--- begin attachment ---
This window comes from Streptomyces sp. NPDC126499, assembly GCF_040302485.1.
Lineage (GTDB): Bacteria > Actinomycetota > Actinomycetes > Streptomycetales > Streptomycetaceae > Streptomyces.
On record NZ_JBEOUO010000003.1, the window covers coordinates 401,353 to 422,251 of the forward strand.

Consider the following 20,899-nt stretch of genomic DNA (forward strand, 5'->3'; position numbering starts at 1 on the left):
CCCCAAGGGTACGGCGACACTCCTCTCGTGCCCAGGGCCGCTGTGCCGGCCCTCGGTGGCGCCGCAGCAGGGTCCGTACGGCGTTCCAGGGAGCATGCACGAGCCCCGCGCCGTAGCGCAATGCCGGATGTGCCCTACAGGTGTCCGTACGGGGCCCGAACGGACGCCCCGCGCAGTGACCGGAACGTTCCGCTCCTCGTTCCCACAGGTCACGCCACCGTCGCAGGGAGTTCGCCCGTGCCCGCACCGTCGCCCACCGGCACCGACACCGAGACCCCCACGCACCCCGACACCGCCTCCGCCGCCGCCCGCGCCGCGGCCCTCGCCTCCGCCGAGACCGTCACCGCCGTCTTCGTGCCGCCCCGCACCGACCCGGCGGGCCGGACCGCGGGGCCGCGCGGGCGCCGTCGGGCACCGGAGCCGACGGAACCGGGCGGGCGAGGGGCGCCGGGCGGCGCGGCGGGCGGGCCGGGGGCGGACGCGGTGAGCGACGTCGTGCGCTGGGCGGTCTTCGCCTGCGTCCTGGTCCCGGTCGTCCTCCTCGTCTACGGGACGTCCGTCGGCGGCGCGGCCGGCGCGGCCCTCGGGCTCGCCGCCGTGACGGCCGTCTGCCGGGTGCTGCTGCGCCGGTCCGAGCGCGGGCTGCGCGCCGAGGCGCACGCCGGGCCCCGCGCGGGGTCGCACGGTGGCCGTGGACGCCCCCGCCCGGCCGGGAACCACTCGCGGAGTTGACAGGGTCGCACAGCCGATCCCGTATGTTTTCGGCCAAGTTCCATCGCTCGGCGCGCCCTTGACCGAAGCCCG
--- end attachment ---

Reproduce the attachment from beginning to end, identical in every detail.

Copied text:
This window comes from Streptomyces sp. NPDC126499, assembly GCF_040302485.1.
Lineage (GTDB): Bacteria > Actinomycetota > Actinomycetes > Streptomycetales > Streptomycetaceae > Streptomyces.
On record NZ_JBEOUO010000003.1, the window covers coordinates 401,353 to 422,251 of the forward strand.

Consider the following 20,899-nt stretch of genomic DNA (forward strand, 5'->3'; position numbering starts at 1 on the left):
CCCCAAGGGTACGGCGACACTCCTCTCGTGCCCAGGGCCGCTGTGCCGGCCCTCGGTGGCGCCGCAGCAGGGTCCGTACGGCGTTCCAGGGAGCATGCACGAGCCCCGCGCCGTAGCGCAATGCCGGATGTGCCCTACAGGTGTCCGTACGGGGCCCGAACGGACGCCCCGCGCAGTGACCGGAACGTTCCGCTCCTCGTTCCCACAGGTCACGCCACCGTCGCAGGGAGTTCGCCCGTGCCCGCACCGTCGCCCACCGGCACCGACACCGAGACCCCCACGCACCCCGACACCGCCTCCGCCGCCGCCCGCGCCGCGGCCCTCGCCTCCGCCGAGACCGTCACCGCCGTCTTCGTGCCGCCCCGCACCGACCCGGCGGGCCGGACCGCGGGGCCGCGCGGGCGCCGTCGGGCACCGGAGCCGACGGAACCGGGCGGGCGAGGGGCGCCGGGCGGCGCGGCGGGCGGGCCGGGGGCGGACGCGGTGAGCGACGTCGTGCGCTGGGCGGTCTTCGCCTGCGTCCTGGTCCCGGTCGTCCTCCTCGTCTACGGGACGTCCGTCGGCGGCGCGGCCGGCGCGGCCCTCGGGCTCGCCGCCGTGACGGCCGTCTGCCGGGTGCTGCTGCGCCGGTCCGAGCGCGGGCTGCGCGCCGAGGCGCACGCCGGGCCCCGCGCGGGGTCGCACGGTGGCCGTGGACGCCCCCGCCCGGCCGGGAACCACTCGCGGAGTTGACAGGGTCGCACAGCCGATCCCGTATGTTTTCGGCCAAGTTCCATCGCTCGGCGCGCCCTTGACCGAAGCCCG